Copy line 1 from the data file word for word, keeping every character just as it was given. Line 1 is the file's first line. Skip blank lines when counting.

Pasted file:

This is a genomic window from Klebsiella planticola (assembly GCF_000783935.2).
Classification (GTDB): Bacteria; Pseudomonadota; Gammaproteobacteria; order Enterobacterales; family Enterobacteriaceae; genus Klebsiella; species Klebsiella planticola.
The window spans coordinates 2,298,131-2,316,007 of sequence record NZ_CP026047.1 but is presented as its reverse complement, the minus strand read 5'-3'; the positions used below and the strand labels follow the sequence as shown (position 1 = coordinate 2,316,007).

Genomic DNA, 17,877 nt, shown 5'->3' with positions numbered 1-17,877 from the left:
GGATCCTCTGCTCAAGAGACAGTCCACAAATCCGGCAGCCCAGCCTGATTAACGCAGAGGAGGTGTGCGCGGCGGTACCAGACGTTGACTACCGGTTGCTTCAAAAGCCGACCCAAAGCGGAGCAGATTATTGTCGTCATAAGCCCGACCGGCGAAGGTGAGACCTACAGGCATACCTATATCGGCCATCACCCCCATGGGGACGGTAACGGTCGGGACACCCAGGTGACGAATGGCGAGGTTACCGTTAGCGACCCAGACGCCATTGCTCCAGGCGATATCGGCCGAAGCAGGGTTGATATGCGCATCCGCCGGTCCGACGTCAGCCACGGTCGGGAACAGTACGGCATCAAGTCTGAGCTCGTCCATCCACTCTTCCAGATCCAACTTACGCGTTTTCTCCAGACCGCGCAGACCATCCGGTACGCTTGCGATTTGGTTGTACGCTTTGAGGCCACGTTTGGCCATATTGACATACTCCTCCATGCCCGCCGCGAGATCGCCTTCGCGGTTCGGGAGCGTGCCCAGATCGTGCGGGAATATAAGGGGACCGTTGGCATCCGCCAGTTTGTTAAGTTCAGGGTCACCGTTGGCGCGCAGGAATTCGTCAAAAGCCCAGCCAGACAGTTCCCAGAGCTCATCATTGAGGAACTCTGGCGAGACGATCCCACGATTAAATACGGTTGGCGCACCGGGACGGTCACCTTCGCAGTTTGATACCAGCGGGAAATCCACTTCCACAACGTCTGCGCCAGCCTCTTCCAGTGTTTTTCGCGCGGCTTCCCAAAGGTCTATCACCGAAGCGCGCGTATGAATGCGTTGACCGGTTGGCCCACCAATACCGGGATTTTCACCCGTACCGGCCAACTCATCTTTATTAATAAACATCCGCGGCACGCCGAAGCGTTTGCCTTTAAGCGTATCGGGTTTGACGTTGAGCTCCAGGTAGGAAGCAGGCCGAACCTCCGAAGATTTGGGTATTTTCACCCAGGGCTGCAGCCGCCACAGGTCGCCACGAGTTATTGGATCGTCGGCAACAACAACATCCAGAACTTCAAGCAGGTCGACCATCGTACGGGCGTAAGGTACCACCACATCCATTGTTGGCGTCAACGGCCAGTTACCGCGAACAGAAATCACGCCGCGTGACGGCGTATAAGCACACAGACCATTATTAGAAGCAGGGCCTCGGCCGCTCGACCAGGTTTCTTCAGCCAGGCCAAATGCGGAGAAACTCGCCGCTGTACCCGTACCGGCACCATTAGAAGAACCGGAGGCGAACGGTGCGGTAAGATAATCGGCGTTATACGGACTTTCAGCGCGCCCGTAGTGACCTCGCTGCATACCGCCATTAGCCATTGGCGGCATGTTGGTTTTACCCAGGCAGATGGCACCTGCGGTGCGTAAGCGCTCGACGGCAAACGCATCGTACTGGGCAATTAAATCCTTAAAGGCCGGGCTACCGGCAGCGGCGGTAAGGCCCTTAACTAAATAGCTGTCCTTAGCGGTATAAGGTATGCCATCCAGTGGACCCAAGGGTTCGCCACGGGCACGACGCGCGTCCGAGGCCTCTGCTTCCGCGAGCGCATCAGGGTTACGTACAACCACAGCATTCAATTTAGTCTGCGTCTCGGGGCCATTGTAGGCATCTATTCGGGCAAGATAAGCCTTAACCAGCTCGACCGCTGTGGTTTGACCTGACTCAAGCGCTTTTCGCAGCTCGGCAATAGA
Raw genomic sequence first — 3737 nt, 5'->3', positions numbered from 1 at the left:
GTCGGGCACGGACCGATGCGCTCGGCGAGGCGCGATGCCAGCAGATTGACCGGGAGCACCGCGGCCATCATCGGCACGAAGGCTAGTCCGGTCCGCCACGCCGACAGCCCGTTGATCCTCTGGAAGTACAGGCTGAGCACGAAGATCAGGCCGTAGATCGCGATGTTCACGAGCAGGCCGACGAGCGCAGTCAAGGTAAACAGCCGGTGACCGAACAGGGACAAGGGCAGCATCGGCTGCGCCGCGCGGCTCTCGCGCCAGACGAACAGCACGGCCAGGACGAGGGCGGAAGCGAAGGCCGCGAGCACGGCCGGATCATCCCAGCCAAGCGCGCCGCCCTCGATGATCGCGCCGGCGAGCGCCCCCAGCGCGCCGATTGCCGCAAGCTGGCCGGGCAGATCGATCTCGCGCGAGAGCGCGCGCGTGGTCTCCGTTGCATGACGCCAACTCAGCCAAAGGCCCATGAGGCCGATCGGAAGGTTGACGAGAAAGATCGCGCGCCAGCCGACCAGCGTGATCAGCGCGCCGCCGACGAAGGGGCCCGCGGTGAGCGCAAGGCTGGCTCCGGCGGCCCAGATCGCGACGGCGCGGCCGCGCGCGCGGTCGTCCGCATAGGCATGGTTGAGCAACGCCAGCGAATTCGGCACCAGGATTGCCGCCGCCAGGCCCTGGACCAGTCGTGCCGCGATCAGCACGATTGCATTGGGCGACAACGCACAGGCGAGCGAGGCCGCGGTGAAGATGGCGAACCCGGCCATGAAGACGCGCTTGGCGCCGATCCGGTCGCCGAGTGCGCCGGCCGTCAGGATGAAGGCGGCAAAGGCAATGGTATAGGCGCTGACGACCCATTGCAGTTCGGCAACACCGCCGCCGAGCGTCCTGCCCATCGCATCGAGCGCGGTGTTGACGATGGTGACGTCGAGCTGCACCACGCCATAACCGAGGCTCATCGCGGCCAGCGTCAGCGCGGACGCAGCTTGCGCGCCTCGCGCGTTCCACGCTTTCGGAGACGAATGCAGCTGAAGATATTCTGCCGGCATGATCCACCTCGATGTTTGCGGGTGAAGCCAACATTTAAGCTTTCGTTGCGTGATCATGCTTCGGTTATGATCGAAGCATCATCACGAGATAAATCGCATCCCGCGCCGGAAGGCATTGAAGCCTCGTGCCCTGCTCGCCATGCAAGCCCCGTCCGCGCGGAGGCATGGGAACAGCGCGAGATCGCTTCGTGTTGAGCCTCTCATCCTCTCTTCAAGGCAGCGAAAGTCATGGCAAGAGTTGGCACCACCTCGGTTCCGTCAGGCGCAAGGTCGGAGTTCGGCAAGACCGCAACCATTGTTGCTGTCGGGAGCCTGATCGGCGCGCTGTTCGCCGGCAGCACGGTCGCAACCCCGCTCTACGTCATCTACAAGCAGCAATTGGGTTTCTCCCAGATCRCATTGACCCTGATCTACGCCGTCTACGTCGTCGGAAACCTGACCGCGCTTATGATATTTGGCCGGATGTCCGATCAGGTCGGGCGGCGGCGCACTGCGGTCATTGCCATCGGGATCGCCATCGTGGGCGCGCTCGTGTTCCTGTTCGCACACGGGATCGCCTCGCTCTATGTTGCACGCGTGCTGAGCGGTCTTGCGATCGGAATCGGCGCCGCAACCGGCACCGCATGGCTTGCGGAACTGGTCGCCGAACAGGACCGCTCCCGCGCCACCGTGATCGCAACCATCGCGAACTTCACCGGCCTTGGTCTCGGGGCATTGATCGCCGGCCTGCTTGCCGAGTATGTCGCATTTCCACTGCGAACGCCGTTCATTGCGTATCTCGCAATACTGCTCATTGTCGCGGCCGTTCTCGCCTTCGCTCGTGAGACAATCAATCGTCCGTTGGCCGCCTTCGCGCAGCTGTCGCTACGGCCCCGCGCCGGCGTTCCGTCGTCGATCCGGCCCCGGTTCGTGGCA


This is a genomic window from Klebsiella planticola (assembly GCF_000783935.2).